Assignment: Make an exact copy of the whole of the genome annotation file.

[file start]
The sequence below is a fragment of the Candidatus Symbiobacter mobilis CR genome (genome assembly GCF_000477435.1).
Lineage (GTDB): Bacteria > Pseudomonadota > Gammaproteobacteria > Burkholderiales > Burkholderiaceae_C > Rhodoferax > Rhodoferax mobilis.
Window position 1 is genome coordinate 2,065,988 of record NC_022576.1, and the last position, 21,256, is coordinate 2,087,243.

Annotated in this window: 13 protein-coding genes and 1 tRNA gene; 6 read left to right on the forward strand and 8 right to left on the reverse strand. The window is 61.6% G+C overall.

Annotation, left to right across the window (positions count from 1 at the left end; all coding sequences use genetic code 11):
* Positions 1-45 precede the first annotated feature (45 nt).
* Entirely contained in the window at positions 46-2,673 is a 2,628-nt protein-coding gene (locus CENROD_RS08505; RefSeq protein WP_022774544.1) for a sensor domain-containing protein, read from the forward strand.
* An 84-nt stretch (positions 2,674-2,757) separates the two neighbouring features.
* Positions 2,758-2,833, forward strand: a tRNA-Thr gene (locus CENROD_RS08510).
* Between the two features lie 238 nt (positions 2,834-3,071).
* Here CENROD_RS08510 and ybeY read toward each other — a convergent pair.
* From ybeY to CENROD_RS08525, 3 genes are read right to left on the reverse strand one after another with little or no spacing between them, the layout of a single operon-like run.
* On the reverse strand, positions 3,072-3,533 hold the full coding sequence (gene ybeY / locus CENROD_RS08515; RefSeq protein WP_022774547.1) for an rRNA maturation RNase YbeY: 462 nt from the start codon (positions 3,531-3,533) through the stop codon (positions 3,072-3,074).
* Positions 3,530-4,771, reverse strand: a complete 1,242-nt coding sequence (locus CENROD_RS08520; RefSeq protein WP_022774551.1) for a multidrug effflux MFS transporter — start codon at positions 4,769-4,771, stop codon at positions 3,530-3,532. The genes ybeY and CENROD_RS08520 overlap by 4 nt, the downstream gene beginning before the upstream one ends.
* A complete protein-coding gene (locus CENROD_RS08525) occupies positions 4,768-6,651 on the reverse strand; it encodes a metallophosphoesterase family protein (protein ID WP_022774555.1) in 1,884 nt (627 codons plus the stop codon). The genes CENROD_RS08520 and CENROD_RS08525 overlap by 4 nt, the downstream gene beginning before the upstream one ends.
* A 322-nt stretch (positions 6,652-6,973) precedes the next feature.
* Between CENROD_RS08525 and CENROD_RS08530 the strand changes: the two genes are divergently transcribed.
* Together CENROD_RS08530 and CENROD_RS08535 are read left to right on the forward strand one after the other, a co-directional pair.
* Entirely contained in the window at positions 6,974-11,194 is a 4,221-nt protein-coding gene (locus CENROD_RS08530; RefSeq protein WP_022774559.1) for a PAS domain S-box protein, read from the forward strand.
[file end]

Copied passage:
The sequence below is a fragment of the Candidatus Symbiobacter mobilis CR genome (genome assembly GCF_000477435.1).
Lineage (GTDB): Bacteria > Pseudomonadota > Gammaproteobacteria > Burkholderiales > Burkholderiaceae_C > Rhodoferax > Rhodoferax mobilis.
Window position 1 is genome coordinate 2,065,988 of record NC_022576.1, and the last position, 21,256, is coordinate 2,087,243.

Annotated in this window: 13 protein-coding genes and 1 tRNA gene; 6 read left to right on the forward strand and 8 right to left on the reverse strand. The window is 61.6% G+C overall.

Annotation, left to right across the window (positions count from 1 at the left end; all coding sequences use genetic code 11):
* Positions 1-45 precede the first annotated feature (45 nt).
* Entirely contained in the window at positions 46-2,673 is a 2,628-nt protein-coding gene (locus CENROD_RS08505; RefSeq protein WP_022774544.1) for a sensor domain-containing protein, read from the forward strand.
* An 84-nt stretch (positions 2,674-2,757) separates the two neighbouring features.
* Positions 2,758-2,833, forward strand: a tRNA-Thr gene (locus CENROD_RS08510).
* Between the two features lie 238 nt (positions 2,834-3,071).
* Here CENROD_RS08510 and ybeY read toward each other — a convergent pair.
* From ybeY to CENROD_RS08525, 3 genes are read right to left on the reverse strand one after another with little or no spacing between them, the layout of a single operon-like run.
* On the reverse strand, positions 3,072-3,533 hold the full coding sequence (gene ybeY / locus CENROD_RS08515; RefSeq protein WP_022774547.1) for an rRNA maturation RNase YbeY: 462 nt from the start codon (positions 3,531-3,533) through the stop codon (positions 3,072-3,074).
* Positions 3,530-4,771, reverse strand: a complete 1,242-nt coding sequence (locus CENROD_RS08520; RefSeq protein WP_022774551.1) for a multidrug effflux MFS transporter — start codon at positions 4,769-4,771, stop codon at positions 3,530-3,532. The genes ybeY and CENROD_RS08520 overlap by 4 nt, the downstream gene beginning before the upstream one ends.
* A complete protein-coding gene (locus CENROD_RS08525) occupies positions 4,768-6,651 on the reverse strand; it encodes a metallophosphoesterase family protein (protein ID WP_022774555.1) in 1,884 nt (627 codons plus the stop codon). The genes CENROD_RS08520 and CENROD_RS08525 overlap by 4 nt, the downstream gene beginning before the upstream one ends.
* A 322-nt stretch (positions 6,652-6,973) precedes the next feature.
* Between CENROD_RS08525 and CENROD_RS08530 the strand changes: the two genes are divergently transcribed.
* Together CENROD_RS08530 and CENROD_RS08535 are read left to right on the forward strand one after the other, a co-directional pair.
* Entirely contained in the window at positions 6,974-11,194 is a 4,221-nt protein-coding gene (locus CENROD_RS08530; RefSeq protein WP_022774559.1) for a PAS domain S-box protein, read from the forward strand.